Reviewed by: Raphael Vera
bears in the Bible
|Featuring:||Dan Aykroyd (Yogi Bear), Christine Taylor (Cindy Bear), Justin Timberlake (Boo-Boo Bear), Tom Cavanagh (Ranger Smith), Anna Faris (Rachel), Nathan Corddry (Chief of Staff), Andrew Daly (Mayor Brown), Dean Knowsley (Agent Florimo), T.J. Miller (Ranger Jones), Jennessa Rose (Actress voices), Barry Duffield (Body Guard), Tom Kay (Park Visitor)|
|Director:||Eric Brevig—“Journey To The Center Of The Earth”|
|Producer:||Warner Bros. Pictures, Sunswept Entertainment, De Line Pictures, Picnic Basket, Rhythm and Hues, more »|
|Distributor:||Warner Bros. Pictures|
“Please do not feed the bears.”
Jellystone Park is a place for families and campers to enjoy the wildlife and, whether they want to or not, for Yogi Bear to snatch their picnic, or as Yogi says, ‘pic-a-nik’ baskets.
Similar to the original cartoon series from the 1960’s, this live-action with CGI film features the “smarter than the average bear” Yogi (voiced now by Dan Aykroyd), his little sidekick Boo Boo (Justin Timberlake), Chief Ranger Smith (Tom Cavanagh) and introduces Ranger Jones (T.J. Miller) and nature documentarian Rachel (Anna Faris).
Early picnic basket antics aside, the film shows Rachel arriving at the park and enlisting Boo Boo’s help to document wildlife at Jellystone from his perspective. However, little does anyone know, but local Mayor Brown (Andrew Daly) has designs on closing Jellystone for good and using its resources to cover up his failure to manage the city’s finances. Enlisting the help of junior Ranger Jones to sabotage Ranger Smith’s fundraising plans, can Yogi and Boo Boo save the day?
Language: There is one scene with Yogi and Boo Bo dancing to the song, “I Like Big B___s” (think posteriors) and a minor slip of the tongue when a flummoxed Ranger Smith first meets Rachel, though it was so slight that most will miss it. Rachel threatens the mayor’s aide with going ‘gorilla’ on him, but that is the extent of the language used.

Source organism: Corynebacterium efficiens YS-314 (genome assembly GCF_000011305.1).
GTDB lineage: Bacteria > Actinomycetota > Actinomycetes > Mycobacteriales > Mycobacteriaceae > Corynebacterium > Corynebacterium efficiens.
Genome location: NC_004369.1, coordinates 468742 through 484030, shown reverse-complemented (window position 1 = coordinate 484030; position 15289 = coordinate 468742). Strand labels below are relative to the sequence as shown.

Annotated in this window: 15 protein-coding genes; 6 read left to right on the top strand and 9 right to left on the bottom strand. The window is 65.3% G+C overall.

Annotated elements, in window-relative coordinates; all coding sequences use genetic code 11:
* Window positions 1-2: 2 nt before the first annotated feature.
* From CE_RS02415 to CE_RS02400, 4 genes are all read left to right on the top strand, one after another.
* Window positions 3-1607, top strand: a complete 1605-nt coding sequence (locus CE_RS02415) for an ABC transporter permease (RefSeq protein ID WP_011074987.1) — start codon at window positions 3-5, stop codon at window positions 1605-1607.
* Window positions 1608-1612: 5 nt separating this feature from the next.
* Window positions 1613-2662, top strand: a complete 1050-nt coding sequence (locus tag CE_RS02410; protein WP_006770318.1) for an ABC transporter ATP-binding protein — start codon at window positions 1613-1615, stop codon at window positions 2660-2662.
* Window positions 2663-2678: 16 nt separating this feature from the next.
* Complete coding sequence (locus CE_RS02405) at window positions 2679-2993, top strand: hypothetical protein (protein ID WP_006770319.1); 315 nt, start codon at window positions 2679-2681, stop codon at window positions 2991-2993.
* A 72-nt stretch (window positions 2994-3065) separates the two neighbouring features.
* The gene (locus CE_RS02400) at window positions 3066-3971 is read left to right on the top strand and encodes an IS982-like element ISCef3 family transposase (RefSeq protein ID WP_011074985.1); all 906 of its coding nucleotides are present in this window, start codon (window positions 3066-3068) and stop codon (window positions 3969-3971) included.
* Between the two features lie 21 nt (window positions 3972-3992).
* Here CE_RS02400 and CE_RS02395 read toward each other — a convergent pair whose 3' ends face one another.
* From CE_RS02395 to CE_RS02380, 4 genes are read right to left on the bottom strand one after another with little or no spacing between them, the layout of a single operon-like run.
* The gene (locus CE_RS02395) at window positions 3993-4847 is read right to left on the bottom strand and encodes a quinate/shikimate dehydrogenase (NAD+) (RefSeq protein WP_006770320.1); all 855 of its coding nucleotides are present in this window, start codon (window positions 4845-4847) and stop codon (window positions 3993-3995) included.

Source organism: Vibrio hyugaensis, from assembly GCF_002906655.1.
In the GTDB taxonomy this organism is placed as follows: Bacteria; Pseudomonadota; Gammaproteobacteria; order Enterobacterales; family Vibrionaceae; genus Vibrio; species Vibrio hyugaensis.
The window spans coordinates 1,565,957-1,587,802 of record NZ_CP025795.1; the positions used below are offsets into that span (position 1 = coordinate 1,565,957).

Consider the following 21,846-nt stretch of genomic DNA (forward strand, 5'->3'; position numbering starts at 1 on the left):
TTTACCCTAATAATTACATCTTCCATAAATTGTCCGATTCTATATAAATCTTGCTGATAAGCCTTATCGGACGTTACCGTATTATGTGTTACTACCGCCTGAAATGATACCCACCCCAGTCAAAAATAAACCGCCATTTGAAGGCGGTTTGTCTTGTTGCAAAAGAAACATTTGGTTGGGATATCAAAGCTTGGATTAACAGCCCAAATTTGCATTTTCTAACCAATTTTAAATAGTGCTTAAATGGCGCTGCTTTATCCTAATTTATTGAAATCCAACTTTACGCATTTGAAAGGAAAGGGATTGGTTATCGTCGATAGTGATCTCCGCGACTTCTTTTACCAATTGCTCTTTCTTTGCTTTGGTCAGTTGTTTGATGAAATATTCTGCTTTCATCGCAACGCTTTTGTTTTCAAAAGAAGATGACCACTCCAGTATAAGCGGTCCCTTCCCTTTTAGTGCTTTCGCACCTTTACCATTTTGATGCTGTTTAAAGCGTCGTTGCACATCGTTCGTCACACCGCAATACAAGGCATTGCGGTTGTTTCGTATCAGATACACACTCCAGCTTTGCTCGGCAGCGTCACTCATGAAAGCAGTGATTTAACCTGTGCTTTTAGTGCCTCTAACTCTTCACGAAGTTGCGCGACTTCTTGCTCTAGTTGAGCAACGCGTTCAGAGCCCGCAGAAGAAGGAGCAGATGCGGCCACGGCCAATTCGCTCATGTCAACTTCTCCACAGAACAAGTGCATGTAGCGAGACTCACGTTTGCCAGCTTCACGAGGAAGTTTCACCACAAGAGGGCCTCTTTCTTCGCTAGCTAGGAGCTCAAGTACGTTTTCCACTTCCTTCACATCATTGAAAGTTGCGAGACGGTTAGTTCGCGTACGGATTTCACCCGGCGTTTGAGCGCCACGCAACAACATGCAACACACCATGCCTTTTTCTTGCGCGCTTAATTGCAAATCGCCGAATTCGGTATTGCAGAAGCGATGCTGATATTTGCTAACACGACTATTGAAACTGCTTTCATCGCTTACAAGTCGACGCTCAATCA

Violence: It is all comic in nature, with most of the slapstick centered on Yogi—no overt perils that would frighten younger children.
I was disappointed in Ranger Jones’ decision to help the Mayor, especially after he says he was an Eagle Scout and goes as far as quoting the Scout oath (“A scout is trustworthy, loyal, helpful…”). From the very beginning, our expectations of him are not very high, as he fails in even a simple project that Ranger Smith gives him. Parents can remind their kids what the Word of God says about someone like this.
The major villain is the Mayor, who lives up to so many of the definitions of a fool the Bible describes. From the smallest issues (his car window not opening) to the largest things the Mayor is quick to anger.
“A fool shows his annoyance at once…” (Proverbs 12:16).
The Mayor is so accustomed to being unquestionably in charge, that he never really listens to anyone’s opinions but his own, and he is quick to share those.
“A fool finds no pleasure in understanding but delights in airing his own opinions” (Proverbs 18:2)
The Mayor’s arrogance in believing he can say whatever he wants without consequences likewise gives truth to the proverb:
“A fool’s mouth is his undoing” (Proverbs 18:7).
While trying to promote the 100th Anniversary of Jellystone, Ranger Smith is surprised to see a small plane advertising it. Rachel confesses she didn’t pay for it, but rather rearranged the letters on the banner before it took off. Ranger Smith’s only response was to say, “Cool.” Not exactly what the straight-laced, law abiding Ranger Smith from the cartoon series would have been expected to say.
“Yogi Bear” is a treat for younger children, but not likely to appeal to older teens on up. The first ‘grown up’ laugh didn’t occur until after Rachel shows up and tries to talk to Yogi using ‘bear talk,’ proving Anna Faris’ comedic talent that is underused in the film. Parents and any familiar with the original primetime show will be disappointed in how much less it targets them than the kids.
A note on the 3D version: It is clearly made with 3D in mind, and the film makes good overall use of it with a few standout scenes thrown in for good measure.
Violence: Mild / Profanity: Minor / Sex/Nudity: Mild
See list of Relevant Issues—questions-and-answers.